According to the results, Django presented the least amount of lines of code, followed by Rails and Grails and CodeIgniter. Django used the class-based views which implied less repetition and shorter code. Rails used code generation, but it generated a really short code which was possibly due to all the conventions assumed. Grails made generation, but it added more functionality in the code and was more verbose. Furthermore, it did not follow so many conventions as Rails. In CodeIgniter, it was necessary to write most of the functions, therefore, it had the biggest amount of lines of code.
Concerning the documentation,
Rails is a really well documented framework and has the greatest support from the community but learning how to use it requires a huge amount of time. Documentation could not be finished and many features could not be discovered throughout this implementation.
Grails documentation is not well organized, it is difficult to understand, it lacks examples and it has a poor support from the community. It seems to point to developers coming from Java frameworks, like Spring or others. Nevertheless, when it is understood, developing begins to be fast, as it has been proved in the developing times after the first module was implemented: second, third, and fourth module presented a similar implementation time in every web framework. It has more features than those which were discovered in this implementation.
Django documentation is as good as Rails, at least, and it has great support from the community. It has more features than those which were discovered in this implementation too.
CodeIgniter documentation could be completely read in less than the fixed time. Documentation was clear and concise. It was not necessary to look for questions because most of the times it was already known how to solve the problems. Mainly, because it was the programmer who had to create the methods.
Conerning the authentication system,
Rails was the framework which required the least amount of hours to implement this requirement despite the fact that the authentication system was built, it was not used any plugin(gem). It shows that, for an inexperienced programmer, it was faster having a tutorial than learning how to use the plugins in the other different frameworks. Being built by the programmer has the cons of being probably more insecure.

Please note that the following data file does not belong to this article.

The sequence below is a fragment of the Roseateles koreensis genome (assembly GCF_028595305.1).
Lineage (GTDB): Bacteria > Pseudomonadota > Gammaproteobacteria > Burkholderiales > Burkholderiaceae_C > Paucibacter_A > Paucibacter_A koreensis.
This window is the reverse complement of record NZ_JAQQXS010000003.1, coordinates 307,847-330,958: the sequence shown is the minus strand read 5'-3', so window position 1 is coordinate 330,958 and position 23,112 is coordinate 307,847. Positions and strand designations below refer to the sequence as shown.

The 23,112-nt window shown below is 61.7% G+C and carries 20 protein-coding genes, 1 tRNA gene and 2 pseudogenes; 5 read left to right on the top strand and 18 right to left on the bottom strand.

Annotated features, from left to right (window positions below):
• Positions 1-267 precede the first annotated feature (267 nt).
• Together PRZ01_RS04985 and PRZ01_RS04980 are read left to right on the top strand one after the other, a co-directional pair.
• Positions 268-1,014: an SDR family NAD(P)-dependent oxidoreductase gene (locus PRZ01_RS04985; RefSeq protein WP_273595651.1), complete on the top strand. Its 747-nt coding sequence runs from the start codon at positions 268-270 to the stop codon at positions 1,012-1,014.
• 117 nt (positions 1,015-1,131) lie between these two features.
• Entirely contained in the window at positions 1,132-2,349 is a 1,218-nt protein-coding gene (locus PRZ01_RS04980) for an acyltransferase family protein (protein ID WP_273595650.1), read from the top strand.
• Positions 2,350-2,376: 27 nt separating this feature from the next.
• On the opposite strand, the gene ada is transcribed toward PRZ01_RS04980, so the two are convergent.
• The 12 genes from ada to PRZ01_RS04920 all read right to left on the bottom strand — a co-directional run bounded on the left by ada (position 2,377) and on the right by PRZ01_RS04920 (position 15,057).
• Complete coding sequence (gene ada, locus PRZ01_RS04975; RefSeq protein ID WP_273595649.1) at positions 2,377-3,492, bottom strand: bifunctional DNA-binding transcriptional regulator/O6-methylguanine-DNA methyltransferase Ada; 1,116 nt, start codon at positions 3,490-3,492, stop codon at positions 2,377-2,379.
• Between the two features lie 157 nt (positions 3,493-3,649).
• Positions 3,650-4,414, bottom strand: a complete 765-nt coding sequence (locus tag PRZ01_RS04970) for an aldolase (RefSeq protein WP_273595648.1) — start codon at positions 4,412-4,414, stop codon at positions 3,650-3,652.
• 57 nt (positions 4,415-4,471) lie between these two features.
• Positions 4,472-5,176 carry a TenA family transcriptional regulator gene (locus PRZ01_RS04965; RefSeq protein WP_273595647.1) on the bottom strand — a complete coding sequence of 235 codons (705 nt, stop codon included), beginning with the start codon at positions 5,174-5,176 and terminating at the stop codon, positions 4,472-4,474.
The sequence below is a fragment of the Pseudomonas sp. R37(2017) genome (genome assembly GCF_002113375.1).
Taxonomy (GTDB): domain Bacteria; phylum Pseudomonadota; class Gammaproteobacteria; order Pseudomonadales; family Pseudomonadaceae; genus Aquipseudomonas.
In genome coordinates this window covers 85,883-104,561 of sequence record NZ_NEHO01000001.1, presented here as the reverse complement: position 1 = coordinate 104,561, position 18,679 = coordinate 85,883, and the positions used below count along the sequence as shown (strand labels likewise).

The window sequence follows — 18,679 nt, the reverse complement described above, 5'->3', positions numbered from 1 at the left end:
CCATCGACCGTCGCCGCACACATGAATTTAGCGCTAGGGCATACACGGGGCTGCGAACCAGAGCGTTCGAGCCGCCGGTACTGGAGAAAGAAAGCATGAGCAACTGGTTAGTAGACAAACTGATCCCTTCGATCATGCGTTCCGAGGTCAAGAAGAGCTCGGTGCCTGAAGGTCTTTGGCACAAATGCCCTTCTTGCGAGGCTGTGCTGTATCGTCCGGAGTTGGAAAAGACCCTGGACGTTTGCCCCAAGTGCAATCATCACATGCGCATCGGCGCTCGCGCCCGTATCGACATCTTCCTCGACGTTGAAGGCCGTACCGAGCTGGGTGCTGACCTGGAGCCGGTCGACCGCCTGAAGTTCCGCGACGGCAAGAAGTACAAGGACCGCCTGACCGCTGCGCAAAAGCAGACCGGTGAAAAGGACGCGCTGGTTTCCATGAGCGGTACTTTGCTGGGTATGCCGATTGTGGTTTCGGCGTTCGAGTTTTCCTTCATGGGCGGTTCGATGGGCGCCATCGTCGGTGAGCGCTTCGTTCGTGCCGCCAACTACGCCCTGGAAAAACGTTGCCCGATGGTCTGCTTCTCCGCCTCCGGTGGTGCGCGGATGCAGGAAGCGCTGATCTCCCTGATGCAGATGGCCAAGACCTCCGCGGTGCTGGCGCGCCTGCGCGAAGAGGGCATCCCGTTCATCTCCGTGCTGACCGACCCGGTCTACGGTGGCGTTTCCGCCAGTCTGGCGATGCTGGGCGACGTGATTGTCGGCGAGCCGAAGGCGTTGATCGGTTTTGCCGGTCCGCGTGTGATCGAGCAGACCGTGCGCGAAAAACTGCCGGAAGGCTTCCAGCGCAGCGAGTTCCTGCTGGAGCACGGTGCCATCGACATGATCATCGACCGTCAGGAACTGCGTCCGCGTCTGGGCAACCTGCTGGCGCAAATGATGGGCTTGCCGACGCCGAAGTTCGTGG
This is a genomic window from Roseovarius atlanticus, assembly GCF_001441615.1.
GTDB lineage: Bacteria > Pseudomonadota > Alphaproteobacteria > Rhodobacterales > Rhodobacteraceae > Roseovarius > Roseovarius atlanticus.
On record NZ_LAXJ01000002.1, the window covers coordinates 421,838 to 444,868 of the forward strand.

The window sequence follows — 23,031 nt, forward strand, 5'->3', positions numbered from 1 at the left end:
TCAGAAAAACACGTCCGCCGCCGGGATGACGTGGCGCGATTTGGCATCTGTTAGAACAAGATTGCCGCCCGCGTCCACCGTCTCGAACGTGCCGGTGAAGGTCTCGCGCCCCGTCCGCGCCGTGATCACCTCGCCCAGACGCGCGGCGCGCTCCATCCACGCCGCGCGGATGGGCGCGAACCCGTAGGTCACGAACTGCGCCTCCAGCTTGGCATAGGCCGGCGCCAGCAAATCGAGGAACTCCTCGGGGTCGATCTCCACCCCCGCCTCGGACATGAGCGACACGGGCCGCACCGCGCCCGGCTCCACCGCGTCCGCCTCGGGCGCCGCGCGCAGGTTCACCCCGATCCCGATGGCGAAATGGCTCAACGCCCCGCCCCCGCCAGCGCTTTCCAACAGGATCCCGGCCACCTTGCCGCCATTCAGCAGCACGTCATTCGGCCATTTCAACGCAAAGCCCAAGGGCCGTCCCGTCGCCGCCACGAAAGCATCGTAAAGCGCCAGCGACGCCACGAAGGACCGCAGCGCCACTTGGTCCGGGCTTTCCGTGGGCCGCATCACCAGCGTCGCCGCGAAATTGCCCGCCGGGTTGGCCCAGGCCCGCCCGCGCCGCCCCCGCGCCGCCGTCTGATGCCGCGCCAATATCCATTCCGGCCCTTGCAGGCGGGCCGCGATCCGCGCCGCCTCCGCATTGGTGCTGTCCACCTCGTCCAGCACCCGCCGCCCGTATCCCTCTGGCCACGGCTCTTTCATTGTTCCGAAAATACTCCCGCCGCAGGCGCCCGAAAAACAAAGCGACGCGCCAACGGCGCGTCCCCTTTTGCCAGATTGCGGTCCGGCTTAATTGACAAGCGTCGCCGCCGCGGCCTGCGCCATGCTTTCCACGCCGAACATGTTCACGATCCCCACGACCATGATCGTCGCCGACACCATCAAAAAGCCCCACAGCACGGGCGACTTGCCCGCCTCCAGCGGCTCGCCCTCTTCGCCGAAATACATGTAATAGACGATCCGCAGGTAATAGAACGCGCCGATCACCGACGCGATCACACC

In Grails and Django the authentication systems had to be adapted, but the code was not easy to understand, neither how to customize it, it required more time. It is important to keep in mind that probably Grails and Django approaches are more secure as they underlie in the plugin implementation.
On the other hand, CodeIgniter offered a library whose code was copied into the application and adapted to it. It was easier to customize because it could be read the whole code, remove unnecessary parts and adapt others. Nevertheless, as it was copied into the project and fully adapted, it could have security problems as in Rails.
Concerning the developing common operations, CRUD,
Rails and Grails generated code are good approaches. Specially for an inexperienced programmer. It is more common that they will not know how to approach these problems, scaffold give a fast solution and it can be worked from there. Nevertheless, code is repeated several times in different controllers, it does not follow so strongly the DRY principle. As it was commented previously, Rails generated code was clearer than Grails, although Grails offered internationalization and version control.
Django approach with the class based views can be a bit harder to understand, but it is the best approach to follow the DRY principle and it gives the most concise code.
CodeIgniter does not offer generators,class-based views and even it does not have a complete ActiveRecord implementation, a library for accessing database records in an object oriented way. The framework helps with libraries and facilitates to follow the MVC pattern, but it has to be written several methods which were already supported in other frameworks. Due to this fact, it weakly follows the DRY principle and the Convention over Configuration.